Pros and Cons of Virtual Urban Mushing Races
Over the last few years, virtual races have been popping up in the news feeds of urban mushers. Virtual races take a variety of forms. Be it a stage race with participants collecting points for different legs of a journey or a one- or two-day race with times results being posted. Urban mushers borrowed the idea for virtual races from the human powered running world, where virtual races have become increasingly common.
Urban mushing teams sign up and pay a fee to participate in the races, and can race against people in their region, country or even internationally. Timing and distance is usually done on an honor system. Entry fees are used to pay for the website, sent medals and prizes to participants as well as pay for the organizers time.
But are virtual races a good thing? Let’s break it down!
No Parking Issues
Honestly, parking is the top of my mind! There is nothing more frustrating than finding a well-attended race, but perhaps poorly organized race that doesn’t have room for the participants to park close by. Carrying my skis and managing my dogs as we work our way to the start line can be a little tricky. Looking for a place to stash my heavy winter coat and the dogs’ coats make it a little harder too. A virtual race means I am not stressing about where to park the truck on race day. Cause trust me, that is never pretty.
Getting Out of the House
By far, the biggest virtue of a virtual race is it gets butts off the couch and onto the trails. Socially, it’s a pretty low risk event to attend, as no one can see you fall or make a fool of yourself!
Some people are further encouraged by the friendly competition. A little friendly rivalry can be a good reason to get out there and rack up the miles. Most online races send you progress reports or allow you to log into the website weekly to track your progress.
Many of the participants in a virtual race welcome the opportunity to participate according to their own schedule. Most virtual races allow for some flexibility, have your times recorded by a certain date and you are still in. It’s also a great option if you live somewhere subject to Mother Nature’s mood swings. With a virtual race, you can get out when, and if, the weather suits you.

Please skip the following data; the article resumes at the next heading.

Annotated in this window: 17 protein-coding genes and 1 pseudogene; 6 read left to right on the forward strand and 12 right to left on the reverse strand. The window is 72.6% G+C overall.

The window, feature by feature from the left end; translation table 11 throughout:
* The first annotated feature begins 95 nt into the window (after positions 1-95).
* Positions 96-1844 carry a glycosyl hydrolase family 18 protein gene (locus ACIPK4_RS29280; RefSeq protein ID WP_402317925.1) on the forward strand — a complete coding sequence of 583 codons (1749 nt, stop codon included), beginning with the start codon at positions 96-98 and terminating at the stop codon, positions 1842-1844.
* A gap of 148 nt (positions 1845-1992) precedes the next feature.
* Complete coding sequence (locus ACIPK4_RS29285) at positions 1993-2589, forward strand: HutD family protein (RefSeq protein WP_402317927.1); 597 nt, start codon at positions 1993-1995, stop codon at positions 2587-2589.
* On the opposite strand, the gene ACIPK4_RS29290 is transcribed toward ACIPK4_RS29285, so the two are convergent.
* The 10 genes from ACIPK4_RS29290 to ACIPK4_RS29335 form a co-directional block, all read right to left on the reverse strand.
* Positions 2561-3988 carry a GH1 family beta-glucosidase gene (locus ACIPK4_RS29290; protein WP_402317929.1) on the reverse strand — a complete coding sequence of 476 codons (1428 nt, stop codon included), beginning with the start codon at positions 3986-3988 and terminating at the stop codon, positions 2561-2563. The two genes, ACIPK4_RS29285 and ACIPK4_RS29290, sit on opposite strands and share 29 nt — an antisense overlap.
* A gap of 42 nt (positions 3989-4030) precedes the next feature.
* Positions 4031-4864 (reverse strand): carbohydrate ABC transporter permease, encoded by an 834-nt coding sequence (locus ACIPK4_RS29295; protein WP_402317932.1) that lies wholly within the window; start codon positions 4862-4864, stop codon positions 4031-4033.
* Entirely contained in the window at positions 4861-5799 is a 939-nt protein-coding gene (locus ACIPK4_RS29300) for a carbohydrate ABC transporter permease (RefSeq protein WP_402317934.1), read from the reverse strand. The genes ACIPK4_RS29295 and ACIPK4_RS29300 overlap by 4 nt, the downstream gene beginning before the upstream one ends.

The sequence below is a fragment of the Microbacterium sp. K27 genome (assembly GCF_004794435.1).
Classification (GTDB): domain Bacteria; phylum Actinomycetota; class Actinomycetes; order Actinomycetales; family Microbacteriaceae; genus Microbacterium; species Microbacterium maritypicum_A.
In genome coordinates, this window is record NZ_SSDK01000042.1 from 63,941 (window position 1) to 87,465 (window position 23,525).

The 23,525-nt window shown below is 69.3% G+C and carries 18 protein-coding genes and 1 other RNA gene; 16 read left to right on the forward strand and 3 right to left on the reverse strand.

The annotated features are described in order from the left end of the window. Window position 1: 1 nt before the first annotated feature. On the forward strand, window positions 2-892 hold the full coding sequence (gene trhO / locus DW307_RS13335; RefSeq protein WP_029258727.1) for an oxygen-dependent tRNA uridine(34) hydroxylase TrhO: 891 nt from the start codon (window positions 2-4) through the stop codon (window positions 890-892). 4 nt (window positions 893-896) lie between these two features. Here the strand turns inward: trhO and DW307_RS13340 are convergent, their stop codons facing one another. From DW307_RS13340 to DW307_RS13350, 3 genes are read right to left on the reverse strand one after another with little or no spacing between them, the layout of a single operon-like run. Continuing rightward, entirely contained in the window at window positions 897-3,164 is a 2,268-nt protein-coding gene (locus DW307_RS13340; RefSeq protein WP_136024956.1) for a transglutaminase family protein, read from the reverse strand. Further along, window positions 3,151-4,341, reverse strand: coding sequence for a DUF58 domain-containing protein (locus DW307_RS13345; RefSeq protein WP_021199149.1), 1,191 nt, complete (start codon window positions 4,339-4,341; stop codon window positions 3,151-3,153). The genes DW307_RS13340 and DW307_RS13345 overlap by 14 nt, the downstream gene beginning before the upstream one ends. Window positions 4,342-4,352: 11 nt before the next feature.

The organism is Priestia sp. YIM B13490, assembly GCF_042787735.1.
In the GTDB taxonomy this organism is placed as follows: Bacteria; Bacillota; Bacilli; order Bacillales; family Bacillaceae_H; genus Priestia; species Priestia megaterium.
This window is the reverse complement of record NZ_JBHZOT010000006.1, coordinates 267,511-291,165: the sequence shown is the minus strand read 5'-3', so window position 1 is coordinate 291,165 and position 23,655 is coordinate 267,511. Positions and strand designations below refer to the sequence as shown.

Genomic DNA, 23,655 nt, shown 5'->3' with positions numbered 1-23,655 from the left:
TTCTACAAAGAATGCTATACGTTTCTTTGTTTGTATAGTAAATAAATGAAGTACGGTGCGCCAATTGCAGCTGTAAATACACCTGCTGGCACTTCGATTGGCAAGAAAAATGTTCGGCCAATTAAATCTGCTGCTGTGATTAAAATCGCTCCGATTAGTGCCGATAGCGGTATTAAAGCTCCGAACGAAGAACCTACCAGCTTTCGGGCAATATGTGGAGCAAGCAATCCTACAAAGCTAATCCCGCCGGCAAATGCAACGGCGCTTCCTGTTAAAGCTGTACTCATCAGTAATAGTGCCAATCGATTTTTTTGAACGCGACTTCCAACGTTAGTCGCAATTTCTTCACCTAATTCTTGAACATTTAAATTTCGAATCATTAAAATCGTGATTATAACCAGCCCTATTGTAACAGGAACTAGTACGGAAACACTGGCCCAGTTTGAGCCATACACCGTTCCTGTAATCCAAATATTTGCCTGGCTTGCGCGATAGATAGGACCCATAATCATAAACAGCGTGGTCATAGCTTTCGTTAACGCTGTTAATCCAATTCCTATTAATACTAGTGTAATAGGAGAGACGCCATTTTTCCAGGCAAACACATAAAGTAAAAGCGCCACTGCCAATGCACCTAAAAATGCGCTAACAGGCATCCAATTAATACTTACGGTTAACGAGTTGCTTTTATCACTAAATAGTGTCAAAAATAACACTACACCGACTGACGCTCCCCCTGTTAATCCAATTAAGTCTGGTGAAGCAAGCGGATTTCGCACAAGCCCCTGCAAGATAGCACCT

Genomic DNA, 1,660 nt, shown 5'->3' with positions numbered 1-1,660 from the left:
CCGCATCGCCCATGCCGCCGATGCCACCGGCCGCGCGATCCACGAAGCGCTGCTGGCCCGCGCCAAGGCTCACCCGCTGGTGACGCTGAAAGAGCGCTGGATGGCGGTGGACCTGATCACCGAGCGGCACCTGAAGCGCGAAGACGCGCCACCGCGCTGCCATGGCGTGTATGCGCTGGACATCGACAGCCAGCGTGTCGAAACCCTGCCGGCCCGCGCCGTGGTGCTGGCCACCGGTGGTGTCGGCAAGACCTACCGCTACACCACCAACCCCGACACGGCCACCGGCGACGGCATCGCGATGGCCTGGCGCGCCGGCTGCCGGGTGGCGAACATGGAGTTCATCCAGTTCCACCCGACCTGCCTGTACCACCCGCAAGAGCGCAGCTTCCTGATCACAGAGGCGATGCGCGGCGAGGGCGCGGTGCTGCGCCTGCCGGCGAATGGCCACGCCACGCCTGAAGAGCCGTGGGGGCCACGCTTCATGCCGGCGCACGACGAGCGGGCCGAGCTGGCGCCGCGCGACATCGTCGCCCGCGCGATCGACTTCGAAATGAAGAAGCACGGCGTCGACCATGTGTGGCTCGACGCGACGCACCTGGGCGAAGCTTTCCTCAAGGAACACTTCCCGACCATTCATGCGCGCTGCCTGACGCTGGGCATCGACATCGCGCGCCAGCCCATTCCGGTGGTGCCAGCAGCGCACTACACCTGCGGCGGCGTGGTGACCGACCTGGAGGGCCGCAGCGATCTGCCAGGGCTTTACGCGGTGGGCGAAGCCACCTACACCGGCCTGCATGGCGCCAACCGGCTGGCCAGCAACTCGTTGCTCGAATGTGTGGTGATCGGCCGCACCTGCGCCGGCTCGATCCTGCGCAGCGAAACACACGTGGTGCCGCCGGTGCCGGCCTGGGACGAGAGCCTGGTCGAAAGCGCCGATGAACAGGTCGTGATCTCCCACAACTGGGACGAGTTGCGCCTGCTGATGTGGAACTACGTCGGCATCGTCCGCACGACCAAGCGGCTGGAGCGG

At local races it can sometimes be difficult to find enough teams in your class. For years, I raced the local circuit with a two dog skijoring team, and some years there were barely enough people to race against. Numbers of participants in any given event fluctuate year after year, but joining up with a virtual race can allow you to cast your net a little further and race against some other people in the same class as yourself. Which is great if you are just starting out as a rookie or as a veteran looking to tune up your time.
If you live in a land of few urban mushers, or just haven’t been able to connect to them, then the draw then joining a virtual race may allow you to network. Talking shop with other people who share your passion can be enriching and rewarding. Learn some new tips and tricks or even just motivate each other to get out. There is no doubt that virtual races are connecting people.
No Money, More Problems